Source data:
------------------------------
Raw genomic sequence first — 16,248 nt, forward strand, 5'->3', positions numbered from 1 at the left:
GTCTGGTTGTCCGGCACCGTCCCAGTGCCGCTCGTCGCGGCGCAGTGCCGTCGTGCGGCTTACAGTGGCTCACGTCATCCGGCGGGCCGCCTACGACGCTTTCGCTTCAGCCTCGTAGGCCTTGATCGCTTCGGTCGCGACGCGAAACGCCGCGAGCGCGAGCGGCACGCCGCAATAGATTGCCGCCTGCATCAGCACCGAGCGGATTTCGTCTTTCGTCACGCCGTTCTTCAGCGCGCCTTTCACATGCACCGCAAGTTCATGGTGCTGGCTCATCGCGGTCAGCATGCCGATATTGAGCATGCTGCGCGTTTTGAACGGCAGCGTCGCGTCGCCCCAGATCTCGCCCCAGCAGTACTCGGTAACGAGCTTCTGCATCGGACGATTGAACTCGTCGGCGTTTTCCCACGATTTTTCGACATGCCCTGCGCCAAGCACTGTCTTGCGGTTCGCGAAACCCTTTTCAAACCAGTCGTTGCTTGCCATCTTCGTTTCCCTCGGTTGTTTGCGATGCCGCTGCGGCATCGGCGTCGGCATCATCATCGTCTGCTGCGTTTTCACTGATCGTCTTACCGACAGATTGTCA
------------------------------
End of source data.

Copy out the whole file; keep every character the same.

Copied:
Raw genomic sequence first — 16,248 nt, forward strand, 5'->3', positions numbered from 1 at the left:
GTCTGGTTGTCCGGCACCGTCCCAGTGCCGCTCGTCGCGGCGCAGTGCCGTCGTGCGGCTTACAGTGGCTCACGTCATCCGGCGGGCCGCCTACGACGCTTTCGCTTCAGCCTCGTAGGCCTTGATCGCTTCGGTCGCGACGCGAAACGCCGCGAGCGCGAGCGGCACGCCGCAATAGATTGCCGCCTGCATCAGCACCGAGCGGATTTCGTCTTTCGTCACGCCGTTCTTCAGCGCGCCTTTCACATGCACCGCAAGTTCATGGTGCTGGCTCATCGCGGTCAGCATGCCGATATTGAGCATGCTGCGCGTTTTGAACGGCAGCGTCGCGTCGCCCCAGATCTCGCCCCAGCAGTACTCGGTAACGAGCTTCTGCATCGGACGATTGAACTCGTCGGCGTTTTCCCACGATTTTTCGACATGCCCTGCGCCAAGCACTGTCTTGCGGTTCGCGAAACCCTTTTCAAACCAGTCGTTGCTTGCCATCTTCGTTTCCCTCGGTTGTTTGCGATGCCGCTGCGGCATCGGCGTCGGCATCATCATCGTCTGCTGCGTTTTCACTGATCGTCTTACCGACAGATTGTCA